Gestational weight gain in obese pregnancy: impact on maternal and foetal metabolic parameters and birthweight

Type Article

Journal Article


K. L. Lindsay; L. Brennan; A. Rath; O. C. Maguire; T. Smith; F. M. McAuliffe

Year of publication



J Obstet Gynaecol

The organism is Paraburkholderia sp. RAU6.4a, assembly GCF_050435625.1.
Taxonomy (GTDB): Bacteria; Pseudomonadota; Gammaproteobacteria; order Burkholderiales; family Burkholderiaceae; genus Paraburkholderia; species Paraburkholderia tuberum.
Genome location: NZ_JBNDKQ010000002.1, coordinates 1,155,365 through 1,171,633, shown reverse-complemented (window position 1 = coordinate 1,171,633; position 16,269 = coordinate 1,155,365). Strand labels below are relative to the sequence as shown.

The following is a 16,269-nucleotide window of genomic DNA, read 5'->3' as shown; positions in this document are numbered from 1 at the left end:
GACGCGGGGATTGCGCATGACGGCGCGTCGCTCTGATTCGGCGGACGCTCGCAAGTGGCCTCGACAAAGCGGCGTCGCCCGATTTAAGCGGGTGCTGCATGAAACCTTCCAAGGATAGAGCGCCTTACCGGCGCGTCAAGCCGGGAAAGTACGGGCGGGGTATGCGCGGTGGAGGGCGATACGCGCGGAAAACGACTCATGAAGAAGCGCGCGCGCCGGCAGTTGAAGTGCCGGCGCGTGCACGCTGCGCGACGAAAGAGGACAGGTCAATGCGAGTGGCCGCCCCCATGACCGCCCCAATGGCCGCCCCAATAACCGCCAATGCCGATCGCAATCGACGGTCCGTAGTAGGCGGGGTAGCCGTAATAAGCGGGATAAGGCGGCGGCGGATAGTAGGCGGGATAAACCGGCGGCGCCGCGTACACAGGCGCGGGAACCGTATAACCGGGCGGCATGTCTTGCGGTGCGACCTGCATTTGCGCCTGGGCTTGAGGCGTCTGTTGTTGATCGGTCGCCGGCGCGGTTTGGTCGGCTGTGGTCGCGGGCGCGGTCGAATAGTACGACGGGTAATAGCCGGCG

The aim of this prospective, observational study was to investigate the impact of gestational weight gain (GWG) among euglycaemic obese pregnant women on maternal and foetal metabolic parameters and neonatal outcome. Total GWG was recorded for 101 obese, non-diabetic women with a singleton pregnancy. At 28 weeks of gestation, fasting maternal blood samples were analysed for glucose, insulin, c-peptide and lipids. Cord bloods were collected at delivery for analysis of glucose, c-peptide and lipids. GWG (mean ± SD =10.9 ± 5.5 kg) was greatest among those of younger age and lower body mass index and 58% of women exceeded the Institute of Medicine GWG recommendations of 5-9 kg for obese pregnancy. GWG was significantly positively associated with increased risk of birthweight >4 kg, cord c-peptide levels and inversely associated with cord total cholesterol. This study identified that higher GWG in obese pregnancy may increase the risk of macrosomia and neonatal hyperinsulinaemia, within a euglycaemic maternal cohort. Impact statement Excess gestational weight gain (GWG) and maternal obesity frequently co-occur with adverse consequences for maternal and neonatal health; however, little is known of the underlying biological pathways which may be affected to contribute to adverse outcomes. Greater understanding of the biological mechanisms involved may help guide future studies to develop targeted interventions for more effective clinical outcomes. This study identified that higher GWG among obese pregnant women resulted in foetal hyperinsulinaemia even in the absence of maternal hyperglycaemia, potentially representing a biological pathway for larger birthweight babies. These results may highlight the need for more intensive dietary and lifestyle interventions among obese women who would not normally receive additional counselling beyond standard antenatal care if not diagnosed with glucose intolerance in pregnancy.